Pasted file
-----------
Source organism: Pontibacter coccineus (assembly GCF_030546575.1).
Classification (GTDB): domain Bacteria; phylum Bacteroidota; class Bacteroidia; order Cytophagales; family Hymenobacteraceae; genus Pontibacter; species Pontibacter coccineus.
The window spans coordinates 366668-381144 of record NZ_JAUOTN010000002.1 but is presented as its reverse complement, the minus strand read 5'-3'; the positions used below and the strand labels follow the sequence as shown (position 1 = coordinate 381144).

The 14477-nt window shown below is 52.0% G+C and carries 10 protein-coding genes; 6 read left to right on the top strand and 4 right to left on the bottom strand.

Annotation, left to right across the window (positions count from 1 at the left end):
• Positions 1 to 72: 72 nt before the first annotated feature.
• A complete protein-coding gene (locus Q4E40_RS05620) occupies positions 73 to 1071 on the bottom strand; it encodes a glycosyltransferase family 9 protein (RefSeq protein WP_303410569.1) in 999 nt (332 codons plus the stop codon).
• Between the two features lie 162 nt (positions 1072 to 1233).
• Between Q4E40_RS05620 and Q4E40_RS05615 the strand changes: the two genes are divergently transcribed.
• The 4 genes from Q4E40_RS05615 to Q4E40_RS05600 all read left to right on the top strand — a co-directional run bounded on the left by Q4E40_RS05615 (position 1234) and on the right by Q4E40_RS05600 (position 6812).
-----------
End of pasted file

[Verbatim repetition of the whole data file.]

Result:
Source organism: Pontibacter coccineus (assembly GCF_030546575.1).
Classification (GTDB): domain Bacteria; phylum Bacteroidota; class Bacteroidia; order Cytophagales; family Hymenobacteraceae; genus Pontibacter; species Pontibacter coccineus.
The window spans coordinates 366668-381144 of record NZ_JAUOTN010000002.1 but is presented as its reverse complement, the minus strand read 5'-3'; the positions used below and the strand labels follow the sequence as shown (position 1 = coordinate 381144).

The 14477-nt window shown below is 52.0% G+C and carries 10 protein-coding genes; 6 read left to right on the top strand and 4 right to left on the bottom strand.

Annotation, left to right across the window (positions count from 1 at the left end):
• Positions 1 to 72: 72 nt before the first annotated feature.
• A complete protein-coding gene (locus Q4E40_RS05620) occupies positions 73 to 1071 on the bottom strand; it encodes a glycosyltransferase family 9 protein (RefSeq protein WP_303410569.1) in 999 nt (332 codons plus the stop codon).
• Between the two features lie 162 nt (positions 1072 to 1233).
• Between Q4E40_RS05620 and Q4E40_RS05615 the strand changes: the two genes are divergently transcribed.
• The 4 genes from Q4E40_RS05615 to Q4E40_RS05600 all read left to right on the top strand — a co-directional run bounded on the left by Q4E40_RS05615 (position 1234) and on the right by Q4E40_RS05600 (position 6812).